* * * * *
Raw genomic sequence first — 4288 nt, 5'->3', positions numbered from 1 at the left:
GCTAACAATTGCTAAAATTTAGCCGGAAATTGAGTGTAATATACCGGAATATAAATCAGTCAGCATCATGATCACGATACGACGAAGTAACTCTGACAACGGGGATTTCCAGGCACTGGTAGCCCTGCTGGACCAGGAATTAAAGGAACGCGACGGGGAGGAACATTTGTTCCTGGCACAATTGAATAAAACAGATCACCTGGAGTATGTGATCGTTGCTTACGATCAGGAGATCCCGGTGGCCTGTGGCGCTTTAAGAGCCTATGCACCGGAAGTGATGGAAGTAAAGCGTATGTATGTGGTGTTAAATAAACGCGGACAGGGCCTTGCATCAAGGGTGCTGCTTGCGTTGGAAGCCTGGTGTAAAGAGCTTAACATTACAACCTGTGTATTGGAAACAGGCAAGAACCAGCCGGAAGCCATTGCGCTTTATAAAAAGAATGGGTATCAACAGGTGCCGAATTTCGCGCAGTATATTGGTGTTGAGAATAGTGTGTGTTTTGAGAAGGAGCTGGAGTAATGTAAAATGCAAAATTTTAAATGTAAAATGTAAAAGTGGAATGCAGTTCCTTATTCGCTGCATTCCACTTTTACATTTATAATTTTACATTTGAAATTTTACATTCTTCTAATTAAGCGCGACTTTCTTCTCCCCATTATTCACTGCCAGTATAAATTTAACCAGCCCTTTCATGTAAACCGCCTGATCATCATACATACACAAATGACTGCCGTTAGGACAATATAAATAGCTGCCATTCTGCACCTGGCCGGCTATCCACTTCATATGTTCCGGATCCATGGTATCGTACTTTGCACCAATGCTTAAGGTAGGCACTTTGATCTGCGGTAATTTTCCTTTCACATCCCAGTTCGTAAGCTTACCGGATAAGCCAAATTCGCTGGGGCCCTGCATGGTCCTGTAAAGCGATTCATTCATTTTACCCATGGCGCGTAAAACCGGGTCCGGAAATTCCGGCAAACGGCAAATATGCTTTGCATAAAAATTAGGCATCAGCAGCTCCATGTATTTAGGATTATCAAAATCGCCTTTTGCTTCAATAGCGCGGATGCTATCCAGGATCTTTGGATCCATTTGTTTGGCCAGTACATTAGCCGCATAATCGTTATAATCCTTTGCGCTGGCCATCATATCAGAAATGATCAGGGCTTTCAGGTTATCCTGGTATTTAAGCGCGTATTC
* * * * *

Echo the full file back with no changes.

Raw genomic sequence first — 4288 nt, 5'->3', positions numbered from 1 at the left:
GCTAACAATTGCTAAAATTTAGCCGGAAATTGAGTGTAATATACCGGAATATAAATCAGTCAGCATCATGATCACGATACGACGAAGTAACTCTGACAACGGGGATTTCCAGGCACTGGTAGCCCTGCTGGACCAGGAATTAAAGGAACGCGACGGGGAGGAACATTTGTTCCTGGCACAATTGAATAAAACAGATCACCTGGAGTATGTGATCGTTGCTTACGATCAGGAGATCCCGGTGGCCTGTGGCGCTTTAAGAGCCTATGCACCGGAAGTGATGGAAGTAAAGCGTATGTATGTGGTGTTAAATAAACGCGGACAGGGCCTTGCATCAAGGGTGCTGCTTGCGTTGGAAGCCTGGTGTAAAGAGCTTAACATTACAACCTGTGTATTGGAAACAGGCAAGAACCAGCCGGAAGCCATTGCGCTTTATAAAAAGAATGGGTATCAACAGGTGCCGAATTTCGCGCAGTATATTGGTGTTGAGAATAGTGTGTGTTTTGAGAAGGAGCTGGAGTAATGTAAAATGCAAAATTTTAAATGTAAAATGTAAAAGTGGAATGCAGTTCCTTATTCGCTGCATTCCACTTTTACATTTATAATTTTACATTTGAAATTTTACATTCTTCTAATTAAGCGCGACTTTCTTCTCCCCATTATTCACTGCCAGTATAAATTTAACCAGCCCTTTCATGTAAACCGCCTGATCATCATACATACACAAATGACTGCCGTTAGGACAATATAAATAGCTGCCATTCTGCACCTGGCCGGCTATCCACTTCATATGTTCCGGATCCATGGTATCGTACTTTGCACCAATGCTTAAGGTAGGCACTTTGATCTGCGGTAATTTTCCTTTCACATCCCAGTTCGTAAGCTTACCGGATAAGCCAAATTCGCTGGGGCCCTGCATGGTCCTGTAAAGCGATTCATTCATTTTACCCATGGCGCGTAAAACCGGGTCCGGAAATTCCGGCAAACGGCAAATATGCTTTGCATAAAAATTAGGCATCAGCAGCTCCATGTATTTAGGATTATCAAAATCGCCTTTTGCTTCAATAGCGCGGATGCTATCCAGGATCTTTGGATCCATTTGTTTGGCCAGTACATTAGCCGCATAATCGTTATAATCCTTTGCGCTGGCCATCATATCAGAAATGATCAGGGCTTTCAGGTTATCCTGGTATTTAAGCGCGTATTC